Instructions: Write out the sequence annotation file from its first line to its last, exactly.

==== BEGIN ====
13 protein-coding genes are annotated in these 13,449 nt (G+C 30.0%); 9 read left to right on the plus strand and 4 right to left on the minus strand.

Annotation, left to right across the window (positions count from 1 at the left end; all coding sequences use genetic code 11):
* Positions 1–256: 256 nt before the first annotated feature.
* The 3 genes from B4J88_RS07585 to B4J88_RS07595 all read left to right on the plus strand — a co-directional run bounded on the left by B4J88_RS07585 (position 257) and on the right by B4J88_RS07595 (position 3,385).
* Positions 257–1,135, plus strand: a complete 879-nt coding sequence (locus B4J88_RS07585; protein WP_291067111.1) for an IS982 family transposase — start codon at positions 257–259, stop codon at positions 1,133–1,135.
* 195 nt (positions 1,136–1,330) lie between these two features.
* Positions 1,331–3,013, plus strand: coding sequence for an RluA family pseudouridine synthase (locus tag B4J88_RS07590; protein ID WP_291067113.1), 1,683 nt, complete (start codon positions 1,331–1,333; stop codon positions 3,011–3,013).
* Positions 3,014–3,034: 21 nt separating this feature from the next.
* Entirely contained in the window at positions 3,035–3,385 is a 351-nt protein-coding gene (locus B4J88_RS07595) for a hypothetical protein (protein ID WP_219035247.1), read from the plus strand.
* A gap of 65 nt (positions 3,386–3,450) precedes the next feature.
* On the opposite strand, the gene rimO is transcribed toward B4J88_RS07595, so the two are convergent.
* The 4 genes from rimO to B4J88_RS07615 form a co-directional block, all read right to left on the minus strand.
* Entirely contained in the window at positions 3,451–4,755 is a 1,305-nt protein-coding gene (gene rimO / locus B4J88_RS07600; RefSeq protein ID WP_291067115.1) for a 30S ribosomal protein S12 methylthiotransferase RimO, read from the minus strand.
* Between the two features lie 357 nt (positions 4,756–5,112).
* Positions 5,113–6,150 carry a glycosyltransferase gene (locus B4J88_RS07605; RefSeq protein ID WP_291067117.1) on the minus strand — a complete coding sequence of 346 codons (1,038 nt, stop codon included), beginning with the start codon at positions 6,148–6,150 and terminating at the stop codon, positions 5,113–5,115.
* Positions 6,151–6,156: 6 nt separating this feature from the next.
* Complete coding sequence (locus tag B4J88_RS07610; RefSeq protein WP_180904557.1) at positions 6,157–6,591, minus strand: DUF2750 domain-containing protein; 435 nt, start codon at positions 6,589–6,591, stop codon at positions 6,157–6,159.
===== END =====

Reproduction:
13 protein-coding genes are annotated in these 13,449 nt (G+C 30.0%); 9 read left to right on the plus strand and 4 right to left on the minus strand.

Annotation, left to right across the window (positions count from 1 at the left end; all coding sequences use genetic code 11):
* Positions 1–256: 256 nt before the first annotated feature.
* The 3 genes from B4J88_RS07585 to B4J88_RS07595 all read left to right on the plus strand — a co-directional run bounded on the left by B4J88_RS07585 (position 257) and on the right by B4J88_RS07595 (position 3,385).
* Positions 257–1,135, plus strand: a complete 879-nt coding sequence (locus B4J88_RS07585; protein WP_291067111.1) for an IS982 family transposase — start codon at positions 257–259, stop codon at positions 1,133–1,135.
* 195 nt (positions 1,136–1,330) lie between these two features.
* Positions 1,331–3,013, plus strand: coding sequence for an RluA family pseudouridine synthase (locus tag B4J88_RS07590; protein ID WP_291067113.1), 1,683 nt, complete (start codon positions 1,331–1,333; stop codon positions 3,011–3,013).
* Positions 3,014–3,034: 21 nt separating this feature from the next.
* Entirely contained in the window at positions 3,035–3,385 is a 351-nt protein-coding gene (locus B4J88_RS07595) for a hypothetical protein (protein ID WP_219035247.1), read from the plus strand.
* A gap of 65 nt (positions 3,386–3,450) precedes the next feature.
* On the opposite strand, the gene rimO is transcribed toward B4J88_RS07595, so the two are convergent.
* The 4 genes from rimO to B4J88_RS07615 form a co-directional block, all read right to left on the minus strand.
* Entirely contained in the window at positions 3,451–4,755 is a 1,305-nt protein-coding gene (gene rimO / locus B4J88_RS07600; RefSeq protein ID WP_291067115.1) for a 30S ribosomal protein S12 methylthiotransferase RimO, read from the minus strand.
* Between the two features lie 357 nt (positions 4,756–5,112).
* Positions 5,113–6,150 carry a glycosyltransferase gene (locus B4J88_RS07605; RefSeq protein ID WP_291067117.1) on the minus strand — a complete coding sequence of 346 codons (1,038 nt, stop codon included), beginning with the start codon at positions 6,148–6,150 and terminating at the stop codon, positions 5,113–5,115.
* Positions 6,151–6,156: 6 nt separating this feature from the next.
* Complete coding sequence (locus tag B4J88_RS07610; RefSeq protein WP_180904557.1) at positions 6,157–6,591, minus strand: DUF2750 domain-containing protein; 435 nt, start codon at positions 6,589–6,591, stop codon at positions 6,157–6,159.